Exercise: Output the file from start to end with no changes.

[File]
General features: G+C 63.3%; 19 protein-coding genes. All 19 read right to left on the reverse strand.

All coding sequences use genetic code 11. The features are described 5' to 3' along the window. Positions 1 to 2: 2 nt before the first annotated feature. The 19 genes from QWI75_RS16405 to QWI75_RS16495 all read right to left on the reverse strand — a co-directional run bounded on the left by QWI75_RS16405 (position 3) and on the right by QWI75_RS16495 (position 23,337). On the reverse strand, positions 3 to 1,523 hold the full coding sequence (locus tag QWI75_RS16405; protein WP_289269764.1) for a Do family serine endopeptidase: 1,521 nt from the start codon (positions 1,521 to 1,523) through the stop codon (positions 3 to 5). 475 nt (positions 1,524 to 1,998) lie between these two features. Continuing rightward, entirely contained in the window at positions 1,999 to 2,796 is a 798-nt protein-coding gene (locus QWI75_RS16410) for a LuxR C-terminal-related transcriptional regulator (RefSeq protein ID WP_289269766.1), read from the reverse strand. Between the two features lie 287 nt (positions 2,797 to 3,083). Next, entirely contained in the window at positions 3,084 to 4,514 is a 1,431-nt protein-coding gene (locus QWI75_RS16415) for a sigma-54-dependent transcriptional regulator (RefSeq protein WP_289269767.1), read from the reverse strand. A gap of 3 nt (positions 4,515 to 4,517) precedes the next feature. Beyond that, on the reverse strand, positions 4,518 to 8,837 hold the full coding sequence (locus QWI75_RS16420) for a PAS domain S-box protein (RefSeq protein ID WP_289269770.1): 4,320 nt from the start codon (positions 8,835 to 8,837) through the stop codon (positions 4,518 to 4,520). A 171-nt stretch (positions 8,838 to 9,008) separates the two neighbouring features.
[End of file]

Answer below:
General features: G+C 63.3%; 19 protein-coding genes. All 19 read right to left on the reverse strand.

All coding sequences use genetic code 11. The features are described 5' to 3' along the window. Positions 1 to 2: 2 nt before the first annotated feature. The 19 genes from QWI75_RS16405 to QWI75_RS16495 all read right to left on the reverse strand — a co-directional run bounded on the left by QWI75_RS16405 (position 3) and on the right by QWI75_RS16495 (position 23,337). On the reverse strand, positions 3 to 1,523 hold the full coding sequence (locus tag QWI75_RS16405; protein WP_289269764.1) for a Do family serine endopeptidase: 1,521 nt from the start codon (positions 1,521 to 1,523) through the stop codon (positions 3 to 5). 475 nt (positions 1,524 to 1,998) lie between these two features. Continuing rightward, entirely contained in the window at positions 1,999 to 2,796 is a 798-nt protein-coding gene (locus QWI75_RS16410) for a LuxR C-terminal-related transcriptional regulator (RefSeq protein ID WP_289269766.1), read from the reverse strand. Between the two features lie 287 nt (positions 2,797 to 3,083). Next, entirely contained in the window at positions 3,084 to 4,514 is a 1,431-nt protein-coding gene (locus QWI75_RS16415) for a sigma-54-dependent transcriptional regulator (RefSeq protein WP_289269767.1), read from the reverse strand. A gap of 3 nt (positions 4,515 to 4,517) precedes the next feature. Beyond that, on the reverse strand, positions 4,518 to 8,837 hold the full coding sequence (locus QWI75_RS16420) for a PAS domain S-box protein (RefSeq protein ID WP_289269770.1): 4,320 nt from the start codon (positions 8,835 to 8,837) through the stop codon (positions 4,518 to 4,520). A 171-nt stretch (positions 8,838 to 9,008) separates the two neighbouring features.